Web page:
RouterOS v7 is capable of splitting tasks between multiple processes.
There is one "main" task, which can start/stop sub-tasks and process data between those sub-tasks. Each sub-task can allocate "private" (only accessible by this particular task) and "shared" memory (accessible by all route tasks).
List of tasks that can be split:
- Handling of "print" command;
- Entire OSPF protocol handling;
- Entire RIP protocol handling;
- Static configuration handling;
- Routing Policy configuration;
- BGP connections and configuration handling;
- BGP receive (one task per peer or grouped by specific parameters);
- BGP send (one task per peer or grouped by specific parameters);
- FIB update.
BGP receive and send can be split in sub tasks by specific parameters, for example, it is possible to run input per each peer or group all peer inputs and run them in main process. This split by sub-tasks is controlled with
output.affinity parameter configuration in
/routing/bgp/template.It is possible to boost performance by playing with affinity values on devices with less cores, since sharing data between tasks is a bit slower than process the same data within one task. For example, on single core or two core devices running input and output in main or instance process will boost performance.
All currently used tasks and their allocated private/shared memory can be monitored using command:
[admin@BGP_MUM] /routing/stats/process> print interval=1
Columns: TASKS, PRIVATE-MEM-BLOCKS, SHARED-MEM-BLOCKS, PSS, RSS, VMS, RETIRED, ID, PID, RPID, PROCESS-TIME, KERNEL-TIME, CUR-BUSY, MAX-BUSY, CUR-CALC, MAX-CALC
# TASKS PRIVATE-M SHARED-M PSS RSS VMS R ID PID R PROCESS- KERNEL-TI CUR- MAX-BUSY CUR- MAX-CALC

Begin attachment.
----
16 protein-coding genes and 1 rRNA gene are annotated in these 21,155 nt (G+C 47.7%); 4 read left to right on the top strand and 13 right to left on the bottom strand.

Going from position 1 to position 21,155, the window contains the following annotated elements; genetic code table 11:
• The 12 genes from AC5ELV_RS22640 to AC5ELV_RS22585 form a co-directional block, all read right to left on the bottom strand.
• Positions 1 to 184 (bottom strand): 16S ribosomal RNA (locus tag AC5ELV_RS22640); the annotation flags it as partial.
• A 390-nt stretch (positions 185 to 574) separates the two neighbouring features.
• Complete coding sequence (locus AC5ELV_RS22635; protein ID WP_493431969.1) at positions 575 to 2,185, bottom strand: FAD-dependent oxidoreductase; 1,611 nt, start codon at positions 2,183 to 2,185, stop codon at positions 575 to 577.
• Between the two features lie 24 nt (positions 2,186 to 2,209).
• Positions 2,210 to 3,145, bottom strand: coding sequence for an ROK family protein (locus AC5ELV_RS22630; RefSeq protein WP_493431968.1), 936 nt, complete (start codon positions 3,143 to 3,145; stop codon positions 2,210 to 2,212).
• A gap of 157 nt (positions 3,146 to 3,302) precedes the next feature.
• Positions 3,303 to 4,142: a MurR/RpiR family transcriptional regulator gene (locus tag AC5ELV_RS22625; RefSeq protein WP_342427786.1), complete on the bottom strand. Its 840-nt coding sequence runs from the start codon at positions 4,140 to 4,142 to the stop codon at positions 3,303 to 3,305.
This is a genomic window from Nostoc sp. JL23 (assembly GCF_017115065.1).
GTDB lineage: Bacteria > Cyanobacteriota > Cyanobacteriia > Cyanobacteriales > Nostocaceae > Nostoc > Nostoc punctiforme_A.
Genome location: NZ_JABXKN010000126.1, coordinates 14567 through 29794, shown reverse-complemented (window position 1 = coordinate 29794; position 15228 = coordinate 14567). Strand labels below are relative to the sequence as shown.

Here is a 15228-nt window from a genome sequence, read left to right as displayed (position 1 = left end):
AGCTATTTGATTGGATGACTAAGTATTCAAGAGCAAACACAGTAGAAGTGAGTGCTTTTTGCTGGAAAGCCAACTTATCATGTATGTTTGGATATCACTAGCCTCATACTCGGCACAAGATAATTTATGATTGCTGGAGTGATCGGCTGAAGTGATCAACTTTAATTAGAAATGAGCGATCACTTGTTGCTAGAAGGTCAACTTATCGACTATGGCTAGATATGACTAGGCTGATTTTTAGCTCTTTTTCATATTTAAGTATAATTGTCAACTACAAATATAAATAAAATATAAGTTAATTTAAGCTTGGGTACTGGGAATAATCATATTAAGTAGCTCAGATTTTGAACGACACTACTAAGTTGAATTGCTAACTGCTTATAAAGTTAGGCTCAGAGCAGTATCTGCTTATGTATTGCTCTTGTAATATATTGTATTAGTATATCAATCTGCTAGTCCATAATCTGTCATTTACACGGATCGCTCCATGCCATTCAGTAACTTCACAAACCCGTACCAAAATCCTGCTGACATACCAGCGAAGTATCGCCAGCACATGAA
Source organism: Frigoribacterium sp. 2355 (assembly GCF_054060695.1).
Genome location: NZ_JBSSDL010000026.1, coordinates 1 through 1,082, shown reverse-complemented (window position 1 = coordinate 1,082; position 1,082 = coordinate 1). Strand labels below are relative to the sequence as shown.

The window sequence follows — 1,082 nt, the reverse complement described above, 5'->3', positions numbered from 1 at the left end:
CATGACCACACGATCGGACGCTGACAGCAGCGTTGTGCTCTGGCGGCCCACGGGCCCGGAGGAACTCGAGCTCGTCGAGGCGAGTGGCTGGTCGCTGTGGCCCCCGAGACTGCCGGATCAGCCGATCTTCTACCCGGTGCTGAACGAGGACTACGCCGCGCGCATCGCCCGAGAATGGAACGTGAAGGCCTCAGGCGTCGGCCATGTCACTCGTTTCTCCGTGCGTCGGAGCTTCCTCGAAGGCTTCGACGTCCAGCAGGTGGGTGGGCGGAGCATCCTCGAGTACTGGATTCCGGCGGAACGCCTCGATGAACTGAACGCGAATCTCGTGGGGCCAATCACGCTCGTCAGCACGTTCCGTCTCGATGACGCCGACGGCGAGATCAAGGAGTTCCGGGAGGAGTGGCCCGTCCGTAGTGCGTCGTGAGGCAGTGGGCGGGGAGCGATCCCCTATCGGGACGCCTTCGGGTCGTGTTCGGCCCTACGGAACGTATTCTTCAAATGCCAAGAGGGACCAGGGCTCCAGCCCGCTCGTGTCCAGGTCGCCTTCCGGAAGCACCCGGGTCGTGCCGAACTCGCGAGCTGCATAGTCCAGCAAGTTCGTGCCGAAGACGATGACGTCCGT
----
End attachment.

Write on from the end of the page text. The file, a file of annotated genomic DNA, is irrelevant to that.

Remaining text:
0 routing tables 11.8MiB 20.0MiB 19.8MiB 42.2MiB 51.4MiB 7 main 195 0 15s470ms 2s50ms 20ms 1s460ms 20ms 35s120ms
1 fib 2816.0KiB 0 8.1MiB 27.4MiB 51.4MiB fib 255 1 5s730ms 7m4s790ms 23s350ms 23s350ms
2 ospf 512.0KiB 0 3151.0KiB 14.6MiB 51.4MiB ospf 260 1 20ms 100ms 20ms 20ms
3 fantasy 256.0KiB 0 1898.0KiB 5.8MiB 51.4MiB fantasy 261 1 40ms 60ms 20ms 20ms
4 configuration and reporting 4096.0KiB 512.0KiB 9.2MiB 28.4MiB 51.4MiB static 262 1 3s210ms 40ms 220ms 220ms
5 rip 512.0KiB 0 3151.0KiB 14.6MiB 51.4MiB rip 259 1 50ms 90ms 20ms 20ms
6 routing policy configuration 768.0KiB 768.0KiB 2250.0KiB 6.2MiB 51.4MiB policy 256 1 70ms 50ms 20ms 20ms
7 BGP service 768.0KiB 0 3359.0KiB 14.9MiB 51.4MiB bgp 257 1 4s260ms 8s50ms 30ms 30ms
8 BFD service 512.0KiB 0 3151.0KiB 14.6MiB 51.4MiB 12 258 1 80ms 40ms 20ms 20ms
9 BGP Input 10.155.101.232 8.2MiB 6.8MiB 17.0MiB 39.1MiB 51.4MiB 20 270 1 24s880ms 3s60ms 18s550ms 18s550ms
BGP Output 10.155.101.232
10 Global memory 256.0KiB global 0 0
Routing Table Update Mechanism
Illustration below tries to explain in more user friendly form on how routing table update mechanism is working.
Routing protocols continuously loop through following procedures:
- "main" process waits for updates from other sub tasks (1);
- "main" starts to calculate new routes (2..4) if:
- update from sub task is received;
- protocol has not published all routes;
- configuration has changed or link state has changed.
- during new route calculation (5) following event occur:
- all received updates are applied to the route;
- gateway reachability is being determined;
- recursive route is being resolved;
- "publish" event is called where "current" routes are being published. During this phase, "current" routes will not change, but protocols can still receive and send updates (6).
- Do cleanup and free unused memory (7). In this step everything that is no longer used in new "current" table is removed (routes, attributes, etc.).
Consider "updated" and "current" as two copies of routing table, where "current" table (2) is the one used at the moment and "updated" (1) is table of candidate routes to be published in the next publish event (3 and 4). This method prevents protocols to fill memory with buffered updates while "main" process is doing "publish", instead protocols sends the newest update directly to "main" process which then copies new update in "updated" table. A bit more complicated is OSPF, it internally has similar process to select current OSPF routes which then are sent to the "main" for further processing.